1) You have to be authentic to yourself in life because other people see right through it. 2) The coaches that held me to the highest level of accountability are the ones that I love the most. It might not be easy every day to practice. It might be tough. They might give you some truth that you don’t want to sit there, look at, and stare down at the face but it’s the truth and you need to hear it. That level of accountability is a coach’s job. A coach’s job is to take you to a level you can’t get on your own. All my favorite coaches are the ones that were the toughest on me.

Without mentioning names, did you ever have any bad coaches?

I had a few.

There are lessons to be learned from a bad coach.

It’s that idea that some coaches are transactional and some are transformational. The transactional coach is, “How can you help me win games? It’s all about me, my record, and what I want to do.” The transformational coach is, “How can I make you into a better overall person and you can help me as well? That’s going to help you win at a higher level in the long-term.”

When we talked about Matt, your mentor, what was the best lesson you learned from him?

Consistency on the football field and in life. He taught me how to be a pro. You show up every day and get to the weight room early. You work out before the team meeting, even if you don’t have to until later. You get yourself on a good schedule and you’re that way consistently with your craft but also in your life. He was that way as a husband and a father.

With five kids of my own, I have to have that consistency. I can’t go and stay up until 1:00 in the morning watching TV and Monday Night Football, even if I want to. My kids are going to get up at 6:00 AM and they’re counting on me to make breakfast, take them to school, and do all those other things. It’s the consistency with the way he lived his life.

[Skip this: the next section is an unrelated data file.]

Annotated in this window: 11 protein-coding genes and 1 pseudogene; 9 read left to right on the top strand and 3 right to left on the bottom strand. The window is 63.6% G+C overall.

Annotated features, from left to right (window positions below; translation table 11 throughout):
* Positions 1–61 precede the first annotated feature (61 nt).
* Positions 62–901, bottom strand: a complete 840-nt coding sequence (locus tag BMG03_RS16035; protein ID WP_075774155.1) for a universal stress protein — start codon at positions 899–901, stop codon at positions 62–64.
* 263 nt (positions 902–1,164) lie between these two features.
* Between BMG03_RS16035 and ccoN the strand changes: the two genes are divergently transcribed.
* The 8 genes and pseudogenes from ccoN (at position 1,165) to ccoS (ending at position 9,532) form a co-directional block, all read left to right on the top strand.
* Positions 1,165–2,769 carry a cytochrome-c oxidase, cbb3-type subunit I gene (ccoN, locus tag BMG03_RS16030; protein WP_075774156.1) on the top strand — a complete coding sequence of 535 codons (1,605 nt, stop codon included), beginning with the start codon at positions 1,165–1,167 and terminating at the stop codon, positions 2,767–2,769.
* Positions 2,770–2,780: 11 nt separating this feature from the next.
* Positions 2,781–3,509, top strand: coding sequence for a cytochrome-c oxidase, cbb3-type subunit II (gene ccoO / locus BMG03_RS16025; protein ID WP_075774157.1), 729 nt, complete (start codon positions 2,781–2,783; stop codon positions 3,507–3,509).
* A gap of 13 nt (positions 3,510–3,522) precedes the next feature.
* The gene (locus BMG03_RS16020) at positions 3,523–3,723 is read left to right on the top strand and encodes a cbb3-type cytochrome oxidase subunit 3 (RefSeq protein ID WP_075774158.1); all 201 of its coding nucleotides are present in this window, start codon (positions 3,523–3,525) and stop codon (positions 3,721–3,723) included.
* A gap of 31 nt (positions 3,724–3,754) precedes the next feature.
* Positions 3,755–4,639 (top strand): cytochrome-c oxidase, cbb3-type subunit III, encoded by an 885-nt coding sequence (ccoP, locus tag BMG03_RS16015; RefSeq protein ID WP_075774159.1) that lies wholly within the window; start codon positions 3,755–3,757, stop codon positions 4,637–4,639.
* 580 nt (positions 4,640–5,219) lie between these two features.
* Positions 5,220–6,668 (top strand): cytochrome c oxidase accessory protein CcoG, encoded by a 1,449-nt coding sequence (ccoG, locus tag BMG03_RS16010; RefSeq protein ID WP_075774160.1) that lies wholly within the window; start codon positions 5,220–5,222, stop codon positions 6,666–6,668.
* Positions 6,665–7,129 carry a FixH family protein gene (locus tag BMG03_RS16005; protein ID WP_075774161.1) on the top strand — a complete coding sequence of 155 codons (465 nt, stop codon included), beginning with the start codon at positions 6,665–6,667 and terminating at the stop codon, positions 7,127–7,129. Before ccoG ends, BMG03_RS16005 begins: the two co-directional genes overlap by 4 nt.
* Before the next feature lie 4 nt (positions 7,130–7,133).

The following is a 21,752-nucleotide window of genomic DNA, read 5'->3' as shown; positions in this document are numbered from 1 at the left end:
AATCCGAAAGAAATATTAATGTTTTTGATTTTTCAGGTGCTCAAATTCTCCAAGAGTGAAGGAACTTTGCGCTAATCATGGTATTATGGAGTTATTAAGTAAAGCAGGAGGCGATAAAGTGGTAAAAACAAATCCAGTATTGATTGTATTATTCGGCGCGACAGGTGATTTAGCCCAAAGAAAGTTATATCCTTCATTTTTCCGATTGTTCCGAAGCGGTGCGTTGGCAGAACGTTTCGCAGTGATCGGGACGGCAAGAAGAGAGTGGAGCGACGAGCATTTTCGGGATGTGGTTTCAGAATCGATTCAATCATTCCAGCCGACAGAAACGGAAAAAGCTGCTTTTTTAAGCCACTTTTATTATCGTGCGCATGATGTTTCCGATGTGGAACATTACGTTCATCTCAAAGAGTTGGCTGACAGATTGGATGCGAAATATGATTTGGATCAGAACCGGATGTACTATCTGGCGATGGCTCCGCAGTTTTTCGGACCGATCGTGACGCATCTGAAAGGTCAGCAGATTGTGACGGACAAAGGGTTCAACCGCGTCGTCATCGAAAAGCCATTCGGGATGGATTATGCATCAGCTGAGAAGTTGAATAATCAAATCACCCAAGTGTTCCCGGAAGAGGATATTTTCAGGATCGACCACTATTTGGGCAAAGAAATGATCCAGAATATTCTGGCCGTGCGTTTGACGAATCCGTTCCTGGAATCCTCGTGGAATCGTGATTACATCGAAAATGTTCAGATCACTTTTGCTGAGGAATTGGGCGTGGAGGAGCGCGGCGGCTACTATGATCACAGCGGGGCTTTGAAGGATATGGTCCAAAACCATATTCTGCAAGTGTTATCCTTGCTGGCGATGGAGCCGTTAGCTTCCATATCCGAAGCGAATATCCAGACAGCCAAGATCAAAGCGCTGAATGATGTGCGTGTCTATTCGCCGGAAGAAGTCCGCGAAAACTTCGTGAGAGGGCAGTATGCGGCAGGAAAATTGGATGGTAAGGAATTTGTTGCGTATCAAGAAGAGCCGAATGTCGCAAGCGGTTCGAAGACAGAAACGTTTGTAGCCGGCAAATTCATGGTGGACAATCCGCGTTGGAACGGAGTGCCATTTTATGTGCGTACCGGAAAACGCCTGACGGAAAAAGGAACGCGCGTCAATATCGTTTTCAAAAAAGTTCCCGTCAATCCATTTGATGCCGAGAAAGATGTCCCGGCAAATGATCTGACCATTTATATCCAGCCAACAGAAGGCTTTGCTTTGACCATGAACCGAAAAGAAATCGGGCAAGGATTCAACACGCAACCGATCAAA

It’s easy to do when it’s Friday afternoon with sunshine and rainbows. It’s hard to do when it’s Monday morning and it’s raining. You’re tired, beat up, and sore. He did it at a high-level day in and day out for fifteen years in the NFL. I played nine years in the NFL and I was done. I could not go anymore. He had six more years. It’s amazing.

How long have you been out?

I’ve been retired in 2016.

Any challenges to your attitude? That’s a big change. Some days are different. Life changes. You’re in the financial planning business helping families grow their net worth. What is it about the financial planning business that you like so much? Why did you gravitate to that?

It’s the value you get in helping people. It’s the intrinsic value you get in meeting somebody, sitting down, and helping them make hopefully some positive changes in their life that you know are going to reflect for them 10, 20, or 30 years down the road. Life, at the end of the day, is about people. We’re relationship-driven creatures. We need to be around other people, going out and helping people in a positive way whatever we can do. Whether it’s your work, going to the grocery store and smiling at somebody when you’re checking out, or somebody cuts you off on the road and instead of honking the horn like it’s our reaction and yelling some bad word that we shouldn’t say, maybe I’ll pause.

Life, at the end of the day, is about people. We’re relationship-driven creatures. We need to be around other people, going out and helping people in a positive way, whatever we can do. Click To Tweet

I don’t know what’s going on in their life. Maybe they had something crazy happen with their family and they didn’t mean to cut me off. Why don’t I just pause and pump the brakes? I’m getting on a tangent here but it’s the whole adage, “Don’t judge a man until you walk a mile in his shoes.” That’s what I’ve tried to remind people positively about Andrew Luck. There’s been a lot of criticism from different people about Andrew in this decision. Who are you to say and judge him having not known him and walked a mile in his shoes?